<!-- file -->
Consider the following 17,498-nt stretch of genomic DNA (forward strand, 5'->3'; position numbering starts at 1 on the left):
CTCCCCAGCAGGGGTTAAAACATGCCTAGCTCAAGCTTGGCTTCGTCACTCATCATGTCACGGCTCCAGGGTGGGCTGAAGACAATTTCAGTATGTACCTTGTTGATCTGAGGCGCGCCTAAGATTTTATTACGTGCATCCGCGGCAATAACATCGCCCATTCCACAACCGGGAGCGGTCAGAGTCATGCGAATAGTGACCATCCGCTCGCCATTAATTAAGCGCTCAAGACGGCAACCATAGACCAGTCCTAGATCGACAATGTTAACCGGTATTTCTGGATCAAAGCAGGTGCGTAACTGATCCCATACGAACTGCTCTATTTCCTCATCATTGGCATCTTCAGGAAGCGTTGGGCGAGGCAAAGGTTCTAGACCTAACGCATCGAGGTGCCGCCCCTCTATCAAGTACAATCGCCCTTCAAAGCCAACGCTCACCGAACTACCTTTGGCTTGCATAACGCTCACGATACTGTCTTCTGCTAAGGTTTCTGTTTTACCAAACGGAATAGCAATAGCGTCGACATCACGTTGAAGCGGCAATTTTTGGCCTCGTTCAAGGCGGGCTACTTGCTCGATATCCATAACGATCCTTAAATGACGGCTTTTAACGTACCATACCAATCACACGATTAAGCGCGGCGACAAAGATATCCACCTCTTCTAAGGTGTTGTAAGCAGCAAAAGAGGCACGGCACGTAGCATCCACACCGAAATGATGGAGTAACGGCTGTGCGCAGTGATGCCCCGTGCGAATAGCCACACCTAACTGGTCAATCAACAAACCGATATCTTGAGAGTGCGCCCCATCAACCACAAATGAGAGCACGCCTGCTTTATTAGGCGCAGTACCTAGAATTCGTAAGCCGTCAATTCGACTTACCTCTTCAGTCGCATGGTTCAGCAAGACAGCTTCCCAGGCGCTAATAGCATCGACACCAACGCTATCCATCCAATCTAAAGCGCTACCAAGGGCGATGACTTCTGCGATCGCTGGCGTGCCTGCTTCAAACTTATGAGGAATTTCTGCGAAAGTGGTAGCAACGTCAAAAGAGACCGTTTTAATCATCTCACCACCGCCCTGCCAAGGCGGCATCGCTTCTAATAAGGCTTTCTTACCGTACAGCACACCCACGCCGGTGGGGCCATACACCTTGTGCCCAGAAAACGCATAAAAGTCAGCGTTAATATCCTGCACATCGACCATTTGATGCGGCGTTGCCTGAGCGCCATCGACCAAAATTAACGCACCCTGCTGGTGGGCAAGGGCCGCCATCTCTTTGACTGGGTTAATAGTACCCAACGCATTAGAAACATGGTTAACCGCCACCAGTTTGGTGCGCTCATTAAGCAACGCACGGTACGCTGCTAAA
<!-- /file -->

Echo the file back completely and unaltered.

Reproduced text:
Consider the following 17,498-nt stretch of genomic DNA (forward strand, 5'->3'; position numbering starts at 1 on the left):
CTCCCCAGCAGGGGTTAAAACATGCCTAGCTCAAGCTTGGCTTCGTCACTCATCATGTCACGGCTCCAGGGTGGGCTGAAGACAATTTCAGTATGTACCTTGTTGATCTGAGGCGCGCCTAAGATTTTATTACGTGCATCCGCGGCAATAACATCGCCCATTCCACAACCGGGAGCGGTCAGAGTCATGCGAATAGTGACCATCCGCTCGCCATTAATTAAGCGCTCAAGACGGCAACCATAGACCAGTCCTAGATCGACAATGTTAACCGGTATTTCTGGATCAAAGCAGGTGCGTAACTGATCCCATACGAACTGCTCTATTTCCTCATCATTGGCATCTTCAGGAAGCGTTGGGCGAGGCAAAGGTTCTAGACCTAACGCATCGAGGTGCCGCCCCTCTATCAAGTACAATCGCCCTTCAAAGCCAACGCTCACCGAACTACCTTTGGCTTGCATAACGCTCACGATACTGTCTTCTGCTAAGGTTTCTGTTTTACCAAACGGAATAGCAATAGCGTCGACATCACGTTGAAGCGGCAATTTTTGGCCTCGTTCAAGGCGGGCTACTTGCTCGATATCCATAACGATCCTTAAATGACGGCTTTTAACGTACCATACCAATCACACGATTAAGCGCGGCGACAAAGATATCCACCTCTTCTAAGGTGTTGTAAGCAGCAAAAGAGGCACGGCACGTAGCATCCACACCGAAATGATGGAGTAACGGCTGTGCGCAGTGATGCCCCGTGCGAATAGCCACACCTAACTGGTCAATCAACAAACCGATATCTTGAGAGTGCGCCCCATCAACCACAAATGAGAGCACGCCTGCTTTATTAGGCGCAGTACCTAGAATTCGTAAGCCGTCAATTCGACTTACCTCTTCAGTCGCATGGTTCAGCAAGACAGCTTCCCAGGCGCTAATAGCATCGACACCAACGCTATCCATCCAATCTAAAGCGCTACCAAGGGCGATGACTTCTGCGATCGCTGGCGTGCCTGCTTCAAACTTATGAGGAATTTCTGCGAAAGTGGTAGCAACGTCAAAAGAGACCGTTTTAATCATCTCACCACCGCCCTGCCAAGGCGGCATCGCTTCTAATAAGGCTTTCTTACCGTACAGCACACCCACGCCGGTGGGGCCATACACCTTGTGCCCAGAAAACGCATAAAAGTCAGCGTTAATATCCTGCACATCGACCATTTGATGCGGCGTTGCCTGAGCGCCATCGACCAAAATTAACGCACCCTGCTGGTGGGCAAGGGCCGCCATCTCTTTGACTGGGTTAATAGTACCCAACGCATTAGAAACATGGTTAACCGCCACCAGTTTGGTGCGCTCATTAAGCAACGCACGGTACGCTGCTAAA